What Is Heliophobia?

Why Some People Fear the Sun

Woman holding up her hand to protect face from sunlight

JGI / Jamie Grill / Getty Images

It sounds like the plot of a vampire novel—an otherwise healthy, well-adjusted person begins to live a life shrouded in darkness. She works nights and sleeps all day behind blackout curtains. If she must leave the house during the day, she slathers on a thick layer of sunscreen and hides behind dark glasses. Yet for those with heliophobia, or fear of sunlight, this may be a reality.

Fear of Skin Cancer

In some cases, heliophobia is actually a type of health anxiety. Skin cancer is a very real risk from overexposure to the sun. In recent years, it has been heavily covered in the media.

People suffering from hypochondriasis or nosophobia may develop symptoms of heliophobia, believing that minimizing their exposure to the sun will minimize their chances of developing skin cancer. Likewise, those who have been treated for skin cancer, or know someone who has, may be at increased risk for heliophobia.

Fear of Sun Damage

There is a great push in society today to minimize the effects of aging. Sun damage is a known cause of premature aging, which can lead people to avoid the sun. Those who suffer from body image issues may be more likely to take this natural concern to an unhealthy extreme.

Medical Sun Sensitivity

Photodermatitis is an abnormal physical reaction to UV rays. The condition causes skin irritation, scaly or bumpy rash, and pain.

Porphyria is the medical term for a group of related generally inheritable disorders. These exceptionally rare diseases can cause a long list of symptoms, including neurological and psychiatric symptoms. Additionally, porphyria can cause severe photodermatitis that can lead to rapid skin blistering when exposed to the sun. Vlad the Impaler, on whom the character of Dracula was based, may have suffered from a type of iron-deficient porphyria.

Fears related to medical sensitivities to the sun are not generally considered a phobia. However, some people with sun sensitivity are afraid to expose themselves to the sun at all, even under a doctor's recommendations. If you are sun sensitive, work closely with your physician to determine safe levels and methods of sun exposure.

Heliophobia and Lifestyle Choices

Some people simply prefer to sleep during the day and perform the activities of daily living at night. In today's culture of 24-hour restaurants, shops, and entertainment options, it is easy to accommodate any natural bodily rhythms. This lifestyle is often associated with those who self-identify as "Goths," but people from all walks of life prefer a nighttime schedule.

Most people who work and play at night have no actual fear of the sun and, therefore, do not suffer from heliophobia. Over time, however, it is possible to develop sun avoidance. If you find yourself unable to cope during the day when necessary due to concerns about the sun, you might have developed a bit of heliophobia.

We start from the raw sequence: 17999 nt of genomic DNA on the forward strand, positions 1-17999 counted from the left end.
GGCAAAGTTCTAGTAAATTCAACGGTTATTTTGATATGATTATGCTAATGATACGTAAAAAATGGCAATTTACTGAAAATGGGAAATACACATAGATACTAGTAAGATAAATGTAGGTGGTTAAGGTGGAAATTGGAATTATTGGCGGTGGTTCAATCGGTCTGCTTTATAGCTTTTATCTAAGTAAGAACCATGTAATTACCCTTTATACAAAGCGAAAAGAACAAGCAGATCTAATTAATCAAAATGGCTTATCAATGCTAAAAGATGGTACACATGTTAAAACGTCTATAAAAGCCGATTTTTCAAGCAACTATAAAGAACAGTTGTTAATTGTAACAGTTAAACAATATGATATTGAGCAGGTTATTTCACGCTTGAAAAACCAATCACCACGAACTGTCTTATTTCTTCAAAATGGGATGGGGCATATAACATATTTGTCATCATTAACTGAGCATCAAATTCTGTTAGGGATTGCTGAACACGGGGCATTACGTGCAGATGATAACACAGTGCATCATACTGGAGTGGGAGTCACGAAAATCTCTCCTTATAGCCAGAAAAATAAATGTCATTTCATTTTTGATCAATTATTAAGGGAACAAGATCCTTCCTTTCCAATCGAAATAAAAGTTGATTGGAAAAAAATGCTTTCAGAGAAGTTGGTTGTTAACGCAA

Complications of Heliophobia

Most of the time, heliophobia is mild and causes few problems in daily life. Working nights, slathering on sunscreen, and installing blackout curtains are minor fixes that generally take care of the issue. More severe cases of heliophobia, however, could cause problems.

If you have a job that requires you to spend time outside during the day, heliophobia could limit your success at work. Likewise, children and teens may be at higher risk for complications since they are required to be at school during designated daytime hours. Even if they are homeschooled, kids with heliophobia may be at risk for social isolation and depression due to their inability to spend time with peers. Both children and adults may be ostracized for their "strange" habits.

Treating Heliophobia

Like most phobias, heliophobia can be treated in a variety of ways. Your mental health professional will work with you to develop a treatment plan that might include cognitive-behavioral methods, hypnotherapy, or other techniques.

If your heliophobia is caused by a medical sensitivity to the sun, your therapist will work in tandem with your physician to simultaneously treat both the physical condition and your anxiety.

3 Sources
Verywell Mind uses only high-quality sources, including peer-reviewed studies, to support the facts within our articles. Read our editorial process to learn more about how we fact-check and keep our content accurate, reliable, and trustworthy.
  1. Flament F, Bazin R, Laquieze S, Rubert V, Simonpietri E, Piot B. Effect of the sun on visible clinical signs of aging in Caucasian skinClin Cosmet Investig Dermatol. 2013;6:221–232. doi:10.2147/CCID.S44686

  2. MedlinePlus. Porphyria.

  3. Almeida A, Araujo Filho G, Berberian A et al. The impacts of cognitive-behavioral therapy on the treatment of phobic disorders measured by functional neuroimaging techniques: a systematic review. Revista Brasileira de Psiquiatria. 2013;35(3):279-283. doi:10.1590/1516-4446-2012-0922

Additional Reading
  • American Psychiatric Association. (1994). Diagnostic and Statistical Manual of Mental Disorders (4th Ed.). Washington, DC: Author.

By Lisa Fritscher
Lisa Fritscher is a freelance writer and editor with a deep interest in phobias and other mental health topics.